Should the lure of the mundane be too strong to resist, Anguilla’s strategic location, just a short flight away from both St. Martin and St. Barth, makes a quick dash for a champagne luncheon in the beautiful Grande-Case or a shopping spree in the fabulous boutiques of Gustavia a genuine and simple possibility. Across the narrow strait a completely different side to the Caribbean beckons open-armed, and the best part of it is that after indulging in a taste of the tropical version of French refinement you can get back in less than ten minutes to “tranquility wrapped in blue,” Anguilla’s ever so appropriate slogan. The fact is that Anguilla sounds too good to be true, so don’t take our word for it—come and see by yourself!
Investing in Anguilla: FAQs
Here are answers to some of the most common questions we receive.
Can anyone buy property in Anguilla?
Anyone wishing to buy property in Anguilla will have to go through a screening process in order to be granted an Alien Land Holding License. Individuals and developers intending to build from scratch will also need to apply for a Planning Permission. GUM/KO and its network of advisors will assist you every step of the way through this process, which usually takes 90 days.
Do I need to engage a local lawyer?
Yes, a local advisor is not only desirable but actually a must. GUM/KO International can recommend one of our trusted partners.
Are there hidden costs involved in buying a house in Anguilla?
Some costs are entailed, though they aren’t really hidden. The most significant cost is connected to the Alien Land Holder’s License and Stamp Duty, which combined stand temporarily at 10% for built property and 11.25% for barren land, down from the regular 17.5% the government has charged traditionally. With the current tax reduction set to expire on 31 December 2023, this is a particularly advantageous to buy a house in Anguilla.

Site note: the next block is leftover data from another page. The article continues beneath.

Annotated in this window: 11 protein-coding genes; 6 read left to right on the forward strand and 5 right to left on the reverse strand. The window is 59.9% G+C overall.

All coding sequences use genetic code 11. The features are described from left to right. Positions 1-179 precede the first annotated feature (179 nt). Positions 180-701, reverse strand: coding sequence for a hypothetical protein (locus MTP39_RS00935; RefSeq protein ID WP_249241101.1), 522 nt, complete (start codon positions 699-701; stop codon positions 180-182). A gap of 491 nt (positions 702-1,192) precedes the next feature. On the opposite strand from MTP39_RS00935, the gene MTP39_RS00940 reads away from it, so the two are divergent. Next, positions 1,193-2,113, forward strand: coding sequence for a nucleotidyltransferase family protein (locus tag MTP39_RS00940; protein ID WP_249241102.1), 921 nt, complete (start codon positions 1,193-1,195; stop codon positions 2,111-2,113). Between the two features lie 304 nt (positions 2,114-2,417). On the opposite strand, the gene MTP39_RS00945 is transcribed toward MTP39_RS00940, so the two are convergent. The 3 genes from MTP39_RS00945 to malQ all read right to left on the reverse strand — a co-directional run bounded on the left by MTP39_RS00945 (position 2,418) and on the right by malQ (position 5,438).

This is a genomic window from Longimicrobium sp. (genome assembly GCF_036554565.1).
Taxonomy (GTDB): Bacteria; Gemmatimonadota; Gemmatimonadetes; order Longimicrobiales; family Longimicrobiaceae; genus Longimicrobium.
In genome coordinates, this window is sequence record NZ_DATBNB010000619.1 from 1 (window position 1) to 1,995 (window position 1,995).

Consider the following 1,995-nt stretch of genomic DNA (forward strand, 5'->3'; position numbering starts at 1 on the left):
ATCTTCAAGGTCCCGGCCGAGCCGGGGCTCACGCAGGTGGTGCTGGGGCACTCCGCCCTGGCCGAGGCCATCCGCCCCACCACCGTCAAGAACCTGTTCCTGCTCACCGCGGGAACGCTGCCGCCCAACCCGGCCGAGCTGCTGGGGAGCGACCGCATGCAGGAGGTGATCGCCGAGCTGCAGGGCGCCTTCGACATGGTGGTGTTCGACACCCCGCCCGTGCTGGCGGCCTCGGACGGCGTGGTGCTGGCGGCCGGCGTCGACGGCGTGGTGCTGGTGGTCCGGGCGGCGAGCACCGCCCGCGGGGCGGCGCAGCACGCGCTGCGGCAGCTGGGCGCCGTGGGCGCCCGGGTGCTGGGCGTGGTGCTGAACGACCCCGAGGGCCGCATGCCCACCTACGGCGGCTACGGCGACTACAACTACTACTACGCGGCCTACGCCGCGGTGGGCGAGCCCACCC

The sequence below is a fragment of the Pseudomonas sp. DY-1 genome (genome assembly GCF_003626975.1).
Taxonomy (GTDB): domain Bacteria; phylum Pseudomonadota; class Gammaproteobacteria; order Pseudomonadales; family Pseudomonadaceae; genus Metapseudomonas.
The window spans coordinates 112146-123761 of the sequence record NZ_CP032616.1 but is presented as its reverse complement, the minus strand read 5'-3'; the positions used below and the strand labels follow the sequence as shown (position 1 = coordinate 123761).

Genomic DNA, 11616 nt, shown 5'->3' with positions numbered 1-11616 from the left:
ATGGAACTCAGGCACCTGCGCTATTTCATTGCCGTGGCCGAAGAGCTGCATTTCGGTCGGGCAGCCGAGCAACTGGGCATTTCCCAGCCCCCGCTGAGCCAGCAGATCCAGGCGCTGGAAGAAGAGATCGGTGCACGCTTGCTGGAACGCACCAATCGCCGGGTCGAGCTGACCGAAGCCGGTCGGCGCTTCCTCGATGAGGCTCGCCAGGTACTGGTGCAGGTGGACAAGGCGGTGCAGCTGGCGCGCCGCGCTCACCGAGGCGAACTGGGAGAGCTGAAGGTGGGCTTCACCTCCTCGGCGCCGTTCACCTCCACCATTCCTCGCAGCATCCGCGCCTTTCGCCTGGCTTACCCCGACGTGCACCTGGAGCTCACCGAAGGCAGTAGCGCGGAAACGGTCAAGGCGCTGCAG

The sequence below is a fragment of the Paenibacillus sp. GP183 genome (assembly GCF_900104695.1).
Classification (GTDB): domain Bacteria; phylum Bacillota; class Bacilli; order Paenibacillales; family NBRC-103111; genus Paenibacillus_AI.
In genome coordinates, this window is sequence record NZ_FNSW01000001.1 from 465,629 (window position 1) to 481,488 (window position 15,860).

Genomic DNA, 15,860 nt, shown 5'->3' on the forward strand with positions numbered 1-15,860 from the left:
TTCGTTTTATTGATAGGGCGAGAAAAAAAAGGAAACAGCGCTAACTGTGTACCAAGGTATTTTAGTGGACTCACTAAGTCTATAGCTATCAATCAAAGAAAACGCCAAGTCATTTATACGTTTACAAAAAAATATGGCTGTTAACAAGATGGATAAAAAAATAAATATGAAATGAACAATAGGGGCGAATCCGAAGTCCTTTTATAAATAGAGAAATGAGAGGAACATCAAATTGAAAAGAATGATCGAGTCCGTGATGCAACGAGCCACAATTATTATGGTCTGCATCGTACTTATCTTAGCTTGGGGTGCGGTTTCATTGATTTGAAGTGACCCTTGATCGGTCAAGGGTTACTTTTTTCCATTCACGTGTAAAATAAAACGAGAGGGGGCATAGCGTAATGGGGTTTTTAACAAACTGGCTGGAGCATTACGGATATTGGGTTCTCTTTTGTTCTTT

Are there any limitations to buying property in Anguilla?
There are certain limitations: individuals can only purchase ½ an acre of barren land, and building of the approved project must begin within 18 months. Beachfront land is rarely for sale and it can only be purchased for commercial purposes. If you’re looking to buy a house in Anguilla, though, GUM/KO International will get you exactly what you need – we have access to the most beautiful plots of land available on the island.
Can I establish a company in Anguilla and rent out my property?
The simple answer is yes. There is a protocol to be followed, including establishing the company through a local lawyer and procuring the relevant license. GUM/KO and its network of advisors can assist you in this process.
What is my status on the island once I own a property?
Once you buy a property in Anguilla an 11-month resident visa is automatically issued on your name. The visa must be renewed upon expiry. Currently the renewal process does not incur a fee.
Anguilla sail boat De Chan, sponsored by GUM/KO’s sister company Kobbe Design